Getting a website up and running, whether it is for online sales, blogging, or an online portfolio, is challenging enough. Add any significant security complications to that, and it’s a recipe for a day (or month) ruined. Unfortunately, this is the reality when it comes to WordPress sites. The platform is so popular that hackers are on a lookout for vulnerabilities and ways to attack WP sites. Here’s what WordPress owners can do about it, thanks to some incredible plugins.
WordPress, for all its power and convenience, has its share of security issues: from brute force attacks at the end of 2018 to backdoor attacks that have been ongoing for months in 2019. And this has been going on for years, creating a lot of troubles for WordPress site owners.
But that isn’t enough for users who need to keep their websites safe — especially when it’s their primary source of income. So, developers have come up with plugins that provide deep layers of defense for site owners.
Of course, employing other security measures is still important too. WordPress site owners should enable two-factor authentication, connect to the site via a VPN, and use a password manager, amongst other things. Plugins are great, but they shouldn’t be the entirety of one’s website security.
One of the most significant issues that WordPress has is the vulnerabilities created through plugins. But it’s not exactly possible to run a site without them. So WebARX is a plugin that monitors the other plugins for vulnerabilities. It may sound strange, but it is quite a robust security tool.
The plugin has a bunch of different monitoring options. It allows site owners to keep track of precisely what they need to know. WebARX also has a state-of-the-art Web Application Firewall. It blocks brute-force attacks, botnets, and other hacking attempts.
WordFence is the most well-known WordPress security plugin. And there’s little need for guessing why. WordFence is a great solution for making sure site visitors are playing nice. It allows the owner or admin to check their traffic in real-time and to block threats and malicious networks. It’s even possible to block traffic from an entire country, if necessary.
Like WebARX, this plugin sets up a secure firewall to block brute-force and botnet attacks. WordFence also scans for malware and known PHP backdoors. Even better, it can browse through the posts and comments for malicious-looking code. If the plugin finds anything suspicious, the site owner is first to know.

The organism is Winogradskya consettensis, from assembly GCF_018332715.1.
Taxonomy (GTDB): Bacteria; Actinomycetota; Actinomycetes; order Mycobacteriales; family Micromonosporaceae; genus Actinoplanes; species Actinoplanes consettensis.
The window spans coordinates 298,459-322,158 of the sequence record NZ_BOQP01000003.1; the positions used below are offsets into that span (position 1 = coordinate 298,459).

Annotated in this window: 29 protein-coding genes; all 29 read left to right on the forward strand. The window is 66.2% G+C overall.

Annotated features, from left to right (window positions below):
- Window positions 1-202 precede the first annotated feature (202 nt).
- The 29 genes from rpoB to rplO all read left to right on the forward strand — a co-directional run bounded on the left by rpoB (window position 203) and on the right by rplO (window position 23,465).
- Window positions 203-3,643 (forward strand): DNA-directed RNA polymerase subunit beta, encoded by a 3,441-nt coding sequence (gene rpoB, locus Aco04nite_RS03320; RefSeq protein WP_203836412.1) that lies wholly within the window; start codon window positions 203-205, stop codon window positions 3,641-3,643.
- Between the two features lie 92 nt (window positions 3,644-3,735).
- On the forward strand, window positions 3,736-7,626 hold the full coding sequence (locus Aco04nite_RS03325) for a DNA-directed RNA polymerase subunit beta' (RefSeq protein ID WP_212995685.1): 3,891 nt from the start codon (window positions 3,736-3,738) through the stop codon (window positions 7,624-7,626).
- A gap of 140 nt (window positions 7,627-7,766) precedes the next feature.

3. Sucuri Security
Noteworthy security company Sucuri has their very own WordPress security plugin. It comes with all the bells and whistles. Sucuri Security plugin has file integrity monitoring and an application-based firewall. It also does blacklist monitoring using advanced databases from security companies and Google.
What’s more, the Sucuri plugin does a regular malware scan. The team at Securi also works to remove any malware infestations if they occur. For an extra few bucks, of course.
Automattic created the enormous (but amazing!) Jetpack plugin that comes chock full of handy features. It has plenty of non-security components designed to help site owners gain control. But the security features are excellent too. It filters spam, upgrades the login to a more secure version, and scans for malware. Moreover, the plugin offers a downtime scanner and site backup option. Jetpack protects against brute-force attacks as well.
5. BulletProof Security
Things don’t get much more comfortable (or more secure) for security-minded WP site owners than BulletProof. As the name suggests, it keeps out most of the popular forms of attack. The plugin updates its databases to keep up with new known vulnerabilities.
BulletProof Security also offers login monitoring, limiting failed attempts, and even logging out any idle sessions. Best of all? It’s super easy to set up.
Conclusion: Plugging Security Holes
Most of these plugin options offer a free version that does a lot of what most WordPress owners will need. Premium plans are available too, packed with more advanced features. Make sure to check out the advanced features and get some of them if necessary. Free is always great, but there’s no reason not to pay a bit extra for better security. In the end, it still costs less to pay for cybersecurity than the consequences of cyberattacks.